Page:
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Loebner Prize Competition

September 4, 2010 Leave a comment Go to comments

The Loebner Prize is an annual competition in artificial intelligence that awards prizes to the chatterbot considered by the judges to be the most human-like. The format of the competition is that of a standard Turing test. A human judge poses text questions to a computer program and a human being via computer. Based upon the answers, the judge must decide which is which. In 2008 a variety of judges, including experts and non-experts, adults and children, native and non-native English speakers participated in the University of Reading hosted contest.

The contest began in 1990 by Hugh Loebner in conjunction with the Cambridge Center for Behavioral Studies, Massachusetts and United States. It has since been associated with Flinders University, Dartmouth College, the Science Museum in London, and most recently the University of Reading. In 2004 and 2005, it was held in Loebner’s apartment in New York City.

Within the field of artificial intelligence, the Loebner Prize is somewhat controversial; the most prominent critic, Marvin Minsky, has called it a publicity stunt that does not help the field along.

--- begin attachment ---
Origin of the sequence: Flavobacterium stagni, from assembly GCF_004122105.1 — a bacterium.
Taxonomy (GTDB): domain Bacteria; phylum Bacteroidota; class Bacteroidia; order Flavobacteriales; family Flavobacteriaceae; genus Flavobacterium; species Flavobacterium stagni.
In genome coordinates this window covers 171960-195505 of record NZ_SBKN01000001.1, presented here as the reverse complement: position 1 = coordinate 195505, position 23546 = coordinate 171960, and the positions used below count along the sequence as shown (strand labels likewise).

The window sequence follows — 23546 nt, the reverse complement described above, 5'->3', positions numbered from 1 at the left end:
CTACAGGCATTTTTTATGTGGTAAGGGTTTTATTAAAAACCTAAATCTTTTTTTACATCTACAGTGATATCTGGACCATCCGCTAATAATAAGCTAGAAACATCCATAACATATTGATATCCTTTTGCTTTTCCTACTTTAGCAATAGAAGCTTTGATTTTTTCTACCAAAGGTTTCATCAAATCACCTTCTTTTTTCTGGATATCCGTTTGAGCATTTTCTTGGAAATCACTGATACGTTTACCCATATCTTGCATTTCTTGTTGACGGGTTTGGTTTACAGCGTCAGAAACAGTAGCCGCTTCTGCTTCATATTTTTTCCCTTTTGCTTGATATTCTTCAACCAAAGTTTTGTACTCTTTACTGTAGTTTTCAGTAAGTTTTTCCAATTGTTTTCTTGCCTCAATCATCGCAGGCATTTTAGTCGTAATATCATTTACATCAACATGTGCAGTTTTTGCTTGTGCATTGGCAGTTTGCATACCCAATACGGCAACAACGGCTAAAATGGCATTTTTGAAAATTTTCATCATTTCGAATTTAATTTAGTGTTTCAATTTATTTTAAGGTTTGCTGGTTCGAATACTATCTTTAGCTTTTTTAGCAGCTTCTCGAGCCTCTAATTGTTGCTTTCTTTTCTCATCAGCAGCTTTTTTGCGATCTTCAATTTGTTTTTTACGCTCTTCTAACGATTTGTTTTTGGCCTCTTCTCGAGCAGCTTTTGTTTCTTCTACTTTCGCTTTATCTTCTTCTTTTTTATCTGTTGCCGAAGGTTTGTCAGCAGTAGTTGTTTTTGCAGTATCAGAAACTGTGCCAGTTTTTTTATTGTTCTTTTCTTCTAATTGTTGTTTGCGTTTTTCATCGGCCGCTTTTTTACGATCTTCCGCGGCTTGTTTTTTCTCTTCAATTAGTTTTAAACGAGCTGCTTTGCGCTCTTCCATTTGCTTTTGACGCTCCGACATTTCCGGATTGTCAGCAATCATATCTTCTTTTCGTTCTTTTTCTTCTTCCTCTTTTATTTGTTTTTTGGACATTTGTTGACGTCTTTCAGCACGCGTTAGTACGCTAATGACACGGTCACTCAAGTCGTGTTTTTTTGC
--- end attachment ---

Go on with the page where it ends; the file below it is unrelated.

There is little doubt that Turing would have been disappointed by the state of play at the end of the twentieth century.

On the one hand, participants in the Loebner Prize Competition an annual event in which computer programmers are submitted to the Turing Test come nowhere near the standard that Turing envisaged. (A quick look at the transcripts of the participants for the past decade reveals that the entered programs are all easily detected by a range of not-very-subtle lines of questioning.)

On the other hand, major players in the field often claim that the Loebner Prize Competition is an embarrassment precisely because we are so far from having a computer programme that could carry out a decent conversation for a period of five minutes see, for example, Shieber (1994). (The programs entered in the Loebner Prize Competition are designed solely with the aim of winning the minor prize of best competitor for the year, with no thought that the embodied strategies would actually yield something capable of passing the Turing Test.)

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